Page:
Factors associated with self-reported inattentive driving at highway-rail grade crossings

Shanshan Zhao, Aemal J. Khattak

Research output: Contribution to journalArticlepeer-review

5 Scopus citations

Abstract

This research identified factors associated with inattentive driving at Highway-Rail Grade Crossings (HRGCs) by investigating drivers’ self-reported inattentive driving experiences and factors pertaining to their socioeconomic, personality, attitudinal, and other characteristics. A random selection of 2500 households in Nebraska received a survey questionnaire designed for licensed motor vehicle drivers; respondents returned 980 questionnaires. Factor analysis identified latent variables evaluating drivers’ patience and inclination to wait for trains, attitudes toward new technology, law enforcement or education regarding HRGC safety, and the propensity to commit serious traffic violations at HRGCs. The investigation utilized a structural equation model for analysis. This model indicated that drivers with a higher risk of inattentive driving at HRGCs were: female, younger in age, from households with higher incomes, with shorter tenure (in years) in their current city of residence, more frequently used HRGCs, received less information on safety at HRGCs, had less patience to wait for trains to pass and had less interest in safety improvement technology, law enforcement or safety education at HRGCs. These research findings provide useful information for future research and to policy makers for improving public safety. Additionally, the results are useful for safety educational program providers for targeted program delivery to drivers that are more vulnerable to distracted driving at HRGCs.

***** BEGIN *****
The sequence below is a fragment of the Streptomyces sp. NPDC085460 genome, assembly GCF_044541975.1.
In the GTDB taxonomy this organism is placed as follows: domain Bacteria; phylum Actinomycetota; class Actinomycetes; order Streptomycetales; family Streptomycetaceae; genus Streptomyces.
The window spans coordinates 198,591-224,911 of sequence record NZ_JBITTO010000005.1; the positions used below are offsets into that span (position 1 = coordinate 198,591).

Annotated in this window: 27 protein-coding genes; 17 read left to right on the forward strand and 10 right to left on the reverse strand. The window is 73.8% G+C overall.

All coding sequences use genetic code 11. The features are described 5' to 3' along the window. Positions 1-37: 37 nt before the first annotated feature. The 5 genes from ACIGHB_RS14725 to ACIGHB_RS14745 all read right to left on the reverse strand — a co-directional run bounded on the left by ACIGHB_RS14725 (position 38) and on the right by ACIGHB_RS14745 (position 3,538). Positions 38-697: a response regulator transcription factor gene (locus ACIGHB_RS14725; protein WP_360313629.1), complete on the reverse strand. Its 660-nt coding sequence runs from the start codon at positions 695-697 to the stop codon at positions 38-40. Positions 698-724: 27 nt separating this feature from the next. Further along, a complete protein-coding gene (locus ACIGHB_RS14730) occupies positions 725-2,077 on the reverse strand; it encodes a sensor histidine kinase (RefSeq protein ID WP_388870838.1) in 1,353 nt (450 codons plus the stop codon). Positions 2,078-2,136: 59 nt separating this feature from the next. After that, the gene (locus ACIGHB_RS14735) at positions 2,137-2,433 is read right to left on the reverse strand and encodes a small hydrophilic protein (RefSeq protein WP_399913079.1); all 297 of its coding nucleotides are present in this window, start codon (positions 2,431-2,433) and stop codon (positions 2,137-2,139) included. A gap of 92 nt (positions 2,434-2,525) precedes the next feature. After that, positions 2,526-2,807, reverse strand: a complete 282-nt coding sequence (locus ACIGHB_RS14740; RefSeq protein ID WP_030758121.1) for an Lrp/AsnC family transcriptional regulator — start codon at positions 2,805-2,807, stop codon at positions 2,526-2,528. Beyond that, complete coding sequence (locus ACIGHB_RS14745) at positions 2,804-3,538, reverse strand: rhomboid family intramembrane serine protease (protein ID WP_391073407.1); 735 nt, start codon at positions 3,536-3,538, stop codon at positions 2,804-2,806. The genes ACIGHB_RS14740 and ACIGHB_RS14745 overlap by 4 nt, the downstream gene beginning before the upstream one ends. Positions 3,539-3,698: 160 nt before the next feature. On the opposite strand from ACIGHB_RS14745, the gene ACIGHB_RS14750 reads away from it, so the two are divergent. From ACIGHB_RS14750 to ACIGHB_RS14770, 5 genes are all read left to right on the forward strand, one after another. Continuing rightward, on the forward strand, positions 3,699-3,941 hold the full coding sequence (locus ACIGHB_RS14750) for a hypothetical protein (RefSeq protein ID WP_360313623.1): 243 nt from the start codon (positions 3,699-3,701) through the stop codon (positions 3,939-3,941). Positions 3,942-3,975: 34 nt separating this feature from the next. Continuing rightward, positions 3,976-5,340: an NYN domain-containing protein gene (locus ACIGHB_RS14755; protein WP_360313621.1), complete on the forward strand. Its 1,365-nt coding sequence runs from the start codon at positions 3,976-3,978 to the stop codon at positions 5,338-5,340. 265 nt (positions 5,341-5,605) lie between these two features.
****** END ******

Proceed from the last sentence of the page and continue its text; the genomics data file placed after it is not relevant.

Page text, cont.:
Original languageEnglish (US)
Pages (from-to)113-122
Number of pages10
JournalAccident Analysis and Prevention
Volume109
DOIs
StatePublished - Dec 2017

Keywords

  • Driver characteristics
  • Factor analysis
  • Highway-rail grade crossing
  • Inattentive driving
  • Structural equation model
  • Survey

ASJC Scopus subject areas

  • Human Factors and Ergonomics
  • Safety, Risk, Reliability and Quality
  • Public Health, Environmental and Occupational Health

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